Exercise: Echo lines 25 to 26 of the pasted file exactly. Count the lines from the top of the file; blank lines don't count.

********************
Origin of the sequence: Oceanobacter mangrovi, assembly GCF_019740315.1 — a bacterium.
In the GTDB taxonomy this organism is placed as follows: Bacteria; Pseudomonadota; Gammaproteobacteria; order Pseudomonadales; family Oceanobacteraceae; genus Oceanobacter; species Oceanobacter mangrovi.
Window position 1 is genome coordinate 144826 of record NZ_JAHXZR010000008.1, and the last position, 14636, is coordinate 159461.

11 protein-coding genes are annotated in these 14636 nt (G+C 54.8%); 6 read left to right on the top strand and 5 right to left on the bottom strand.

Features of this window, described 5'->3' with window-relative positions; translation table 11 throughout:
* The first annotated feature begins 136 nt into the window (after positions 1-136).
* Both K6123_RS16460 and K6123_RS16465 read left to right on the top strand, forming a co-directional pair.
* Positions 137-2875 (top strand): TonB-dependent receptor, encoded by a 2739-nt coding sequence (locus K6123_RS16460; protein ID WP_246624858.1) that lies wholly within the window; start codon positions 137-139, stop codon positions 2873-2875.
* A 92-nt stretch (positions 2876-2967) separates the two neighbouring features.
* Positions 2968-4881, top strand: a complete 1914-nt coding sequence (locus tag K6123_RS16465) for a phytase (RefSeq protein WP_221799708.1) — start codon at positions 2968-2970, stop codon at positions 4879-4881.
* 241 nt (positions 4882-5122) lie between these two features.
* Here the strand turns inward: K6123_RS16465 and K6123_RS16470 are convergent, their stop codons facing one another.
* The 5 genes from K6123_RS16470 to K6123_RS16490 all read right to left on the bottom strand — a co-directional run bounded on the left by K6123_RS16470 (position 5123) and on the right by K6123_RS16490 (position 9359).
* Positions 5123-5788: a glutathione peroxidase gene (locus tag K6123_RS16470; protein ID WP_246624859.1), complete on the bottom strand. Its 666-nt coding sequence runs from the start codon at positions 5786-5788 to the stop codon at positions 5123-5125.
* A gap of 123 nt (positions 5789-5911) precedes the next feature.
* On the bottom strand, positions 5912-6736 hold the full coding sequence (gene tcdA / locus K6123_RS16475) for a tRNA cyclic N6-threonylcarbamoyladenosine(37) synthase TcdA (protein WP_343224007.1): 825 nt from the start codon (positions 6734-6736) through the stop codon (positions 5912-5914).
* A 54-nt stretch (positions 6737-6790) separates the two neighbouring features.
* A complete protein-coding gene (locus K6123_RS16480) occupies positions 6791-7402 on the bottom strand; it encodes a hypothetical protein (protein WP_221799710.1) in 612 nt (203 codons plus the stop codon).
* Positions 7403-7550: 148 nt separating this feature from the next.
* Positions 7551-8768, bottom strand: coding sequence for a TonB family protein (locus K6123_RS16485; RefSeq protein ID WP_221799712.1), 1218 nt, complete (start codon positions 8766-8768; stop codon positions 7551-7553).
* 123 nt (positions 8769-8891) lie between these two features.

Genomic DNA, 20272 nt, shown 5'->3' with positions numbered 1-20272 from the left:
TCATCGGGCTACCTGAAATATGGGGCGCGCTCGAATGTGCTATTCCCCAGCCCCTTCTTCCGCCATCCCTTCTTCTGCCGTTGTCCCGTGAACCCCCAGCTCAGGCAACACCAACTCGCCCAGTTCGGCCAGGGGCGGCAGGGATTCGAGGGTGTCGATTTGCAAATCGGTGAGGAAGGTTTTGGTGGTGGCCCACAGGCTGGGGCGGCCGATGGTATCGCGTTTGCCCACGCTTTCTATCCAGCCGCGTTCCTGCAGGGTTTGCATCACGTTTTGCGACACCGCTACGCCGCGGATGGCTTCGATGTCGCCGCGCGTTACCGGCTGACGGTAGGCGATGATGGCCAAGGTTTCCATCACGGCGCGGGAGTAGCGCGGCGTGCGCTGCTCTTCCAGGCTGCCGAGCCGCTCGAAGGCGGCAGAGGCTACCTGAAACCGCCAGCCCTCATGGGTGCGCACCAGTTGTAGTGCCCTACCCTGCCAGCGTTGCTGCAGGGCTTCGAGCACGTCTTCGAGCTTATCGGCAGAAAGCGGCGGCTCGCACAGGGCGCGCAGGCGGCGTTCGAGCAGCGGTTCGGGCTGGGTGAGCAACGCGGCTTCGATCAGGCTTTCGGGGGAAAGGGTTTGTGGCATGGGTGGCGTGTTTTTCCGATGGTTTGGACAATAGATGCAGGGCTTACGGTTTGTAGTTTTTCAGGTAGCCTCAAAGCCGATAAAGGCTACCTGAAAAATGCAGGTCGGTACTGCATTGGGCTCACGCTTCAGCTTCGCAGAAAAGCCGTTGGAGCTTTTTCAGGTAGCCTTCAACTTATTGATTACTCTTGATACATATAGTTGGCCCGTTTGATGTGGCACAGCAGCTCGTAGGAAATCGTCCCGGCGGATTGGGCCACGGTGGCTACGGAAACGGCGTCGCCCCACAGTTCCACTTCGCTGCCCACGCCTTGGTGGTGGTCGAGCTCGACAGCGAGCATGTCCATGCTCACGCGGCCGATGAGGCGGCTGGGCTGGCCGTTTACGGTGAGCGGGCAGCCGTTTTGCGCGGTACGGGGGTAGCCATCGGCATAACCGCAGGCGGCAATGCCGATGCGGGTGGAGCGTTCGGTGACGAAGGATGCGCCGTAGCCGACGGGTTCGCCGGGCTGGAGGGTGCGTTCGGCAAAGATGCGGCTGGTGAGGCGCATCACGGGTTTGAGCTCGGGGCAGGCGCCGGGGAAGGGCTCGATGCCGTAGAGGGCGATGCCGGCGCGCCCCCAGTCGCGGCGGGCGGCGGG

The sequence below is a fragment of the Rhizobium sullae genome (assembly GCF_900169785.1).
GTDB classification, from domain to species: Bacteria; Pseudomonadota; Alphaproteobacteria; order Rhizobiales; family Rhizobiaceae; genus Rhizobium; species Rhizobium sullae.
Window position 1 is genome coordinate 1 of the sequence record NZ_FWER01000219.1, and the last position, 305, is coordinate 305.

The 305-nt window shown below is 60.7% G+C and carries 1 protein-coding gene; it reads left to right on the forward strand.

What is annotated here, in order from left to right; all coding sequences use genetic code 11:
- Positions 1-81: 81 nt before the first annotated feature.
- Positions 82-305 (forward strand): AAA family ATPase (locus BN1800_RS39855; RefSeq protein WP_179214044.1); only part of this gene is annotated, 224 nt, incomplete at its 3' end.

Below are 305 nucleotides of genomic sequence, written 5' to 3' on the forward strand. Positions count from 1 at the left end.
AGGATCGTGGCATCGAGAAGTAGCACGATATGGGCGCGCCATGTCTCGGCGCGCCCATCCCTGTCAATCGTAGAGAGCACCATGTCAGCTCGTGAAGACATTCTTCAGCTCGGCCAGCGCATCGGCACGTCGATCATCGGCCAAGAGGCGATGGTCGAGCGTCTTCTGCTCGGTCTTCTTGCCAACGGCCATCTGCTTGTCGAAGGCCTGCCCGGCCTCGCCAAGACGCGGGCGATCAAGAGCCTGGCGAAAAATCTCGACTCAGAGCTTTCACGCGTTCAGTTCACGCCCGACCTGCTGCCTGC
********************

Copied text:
GTDB classification, from domain to species: Bacteria; Pseudomonadota; Alphaproteobacteria; order Rhizobiales; family Rhizobiaceae; genus Rhizobium; species Rhizobium sullae.
Window position 1 is genome coordinate 1 of the sequence record NZ_FWER01000219.1, and the last position, 305, is coordinate 305.